Thursday, 19 February 2015

Engaging with Literature

I have often heard the idea that some kids are born readers, some are not.

Other parents have asked me how I got so lucky, having kids who all like to read.  How did that happen?  Some of it is luck, perhaps...


 the ways we have found encourage our kids are:
  • Start off the right way, as young as possible.
  • Get the right balance between not pushing too hard, but not assuming that something is beyond them... young babies love looking at and touching board books, and exploring libraries at story or rhymetimes. 
  • Having books in the home.  Seeing parents reading, and reading as a natural pastime, is a major encouragement.  If high literature isn't your thing, fine.  Humour books, books about your favourite TV show, cookery books and hobby books... anything.  Check out charity shops and libraries for book sales (one near us does 5 books for £1!)

So now they can read, enjoy picture books or short stories... but how do I get them to enjoy literary classics?  Just foisting a copy of Tom Sawyer or Oliver Twist on an 8-year-old is not going to foster a love of the book, the language, the story... it will seem a chore or even impossible.

I have just asked my 8 year old and 5 year old to list their favourite novels:
8 yr old:  Journey to the Centre of the Earth by Jules Verne, Tom Sawyer by Mark Twain, The Secret Garden by Frances Hodgson Burnett, Peter Pan by James M Barrie, Harry Potter novels by JK Rowling and The Chronicles of Narnia by CS Lewis
5 yr old: Tom Sawyer by Mark Twain, Great Expectations by Charles Dickens, Charlie and the Chocolate Factory by Roald Dahl, Oliver Twist by Charles Dickens, Black Beauty by Anna Sewell and The Chronicles of Narnia: The Lion, The Witch and The Wardrobe by CS Lewis.

What?  Have I a brood of Matilda Wormwoods?!

Surely, we are pushing too hard expecting a 4-5 year old to enjoy or understand some of those novels?

How do we introduce these and keep the kids' interest? (Especially if yours wanes when it comes to literature...)

  • Don't express that you expect a child not to enjoy a book.  Or that you didn't like literature or reading at school. Or that you always preferred running around outdoors.  Not helpful! Kids want to impress you, they want to be like you.  They can run around when they are done with their literature session.  But equally, you can't expect little ones to sit for long periods while you monotone a book that you do not 'get'.  If you are not confident, either read it first yourself or have someone who loves literature to read to them instead; they need to be encouraged by the adult's interest.  If you cannot, then find an audio reading - these are handy for a half-hour rest even for those who love literature!  I have used audio readings for Private Peaceful by Michael Morpurgo (other classics on BBC School Radio here) and some classic stories on Storynory.  You could also enquire at your library as some run older children's storytimes.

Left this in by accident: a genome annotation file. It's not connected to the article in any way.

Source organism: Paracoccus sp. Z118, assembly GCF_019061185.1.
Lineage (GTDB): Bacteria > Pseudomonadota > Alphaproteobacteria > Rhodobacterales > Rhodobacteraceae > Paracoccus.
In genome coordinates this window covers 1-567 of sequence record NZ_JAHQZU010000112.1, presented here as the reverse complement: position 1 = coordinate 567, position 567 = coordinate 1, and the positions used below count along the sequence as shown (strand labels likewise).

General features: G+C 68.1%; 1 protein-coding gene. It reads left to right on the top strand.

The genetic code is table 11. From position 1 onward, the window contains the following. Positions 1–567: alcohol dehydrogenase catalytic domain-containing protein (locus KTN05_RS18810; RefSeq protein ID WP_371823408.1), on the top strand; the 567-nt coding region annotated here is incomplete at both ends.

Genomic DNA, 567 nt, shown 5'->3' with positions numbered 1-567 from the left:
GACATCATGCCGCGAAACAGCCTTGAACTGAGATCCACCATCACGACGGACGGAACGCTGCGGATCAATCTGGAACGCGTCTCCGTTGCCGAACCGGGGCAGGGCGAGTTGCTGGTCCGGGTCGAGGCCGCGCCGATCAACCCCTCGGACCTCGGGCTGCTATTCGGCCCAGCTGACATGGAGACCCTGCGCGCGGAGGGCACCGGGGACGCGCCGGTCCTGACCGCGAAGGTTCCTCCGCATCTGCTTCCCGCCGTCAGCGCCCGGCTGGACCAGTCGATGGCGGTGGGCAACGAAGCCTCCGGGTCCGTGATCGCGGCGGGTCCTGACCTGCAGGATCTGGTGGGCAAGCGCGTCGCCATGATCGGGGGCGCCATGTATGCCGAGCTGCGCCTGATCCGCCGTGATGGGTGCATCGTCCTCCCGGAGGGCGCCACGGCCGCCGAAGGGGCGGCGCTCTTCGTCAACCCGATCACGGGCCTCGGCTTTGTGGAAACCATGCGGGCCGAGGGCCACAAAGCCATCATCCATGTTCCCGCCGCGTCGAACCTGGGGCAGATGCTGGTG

• Alternate with original novels of children's classics and abridged versions of adult classics.  They have plenty of time to enjoy the full novel when they are older to understand it and enjoy it fully.  The abridged versions build awareness of, interest in, and knowledge of the original novel.
  • When reading the longer novels in particular, especially if it is one with archaic language, break it up (although we find Jules Verne great for younger kids as his voice is very often funny and the language still works in the reading of it.)  Practice a retention exercise.
  • Between each chapter or part, I will get the kids to write a brief summary with a picture or draw a picture of something that happened in the chapter.  They really enjoy this part, discussing which part to draw and telling Daddy all about it when he gets home.
  • When we get to the end, I have them watch the movie version and compare.  The younger ones do a spot the difference between the two, guided by looking at the beginning, middle and end of the film and novel.  As they get older, they are then able to guide themselves to produce their own analysis.  We allow them to be free to express if they prefer the movie, as long as they can tell me why!
  • If the novel is part of a wider topic e.g. Oliver Twist, then they can write their own short story about the topic e.g. a child in a workhouse.
How do you introduce literature to younger children? 
Do you have a child who does not enjoy the reading of or listening to any literature at all?
I would like to hear your tips if anyone would like to share!

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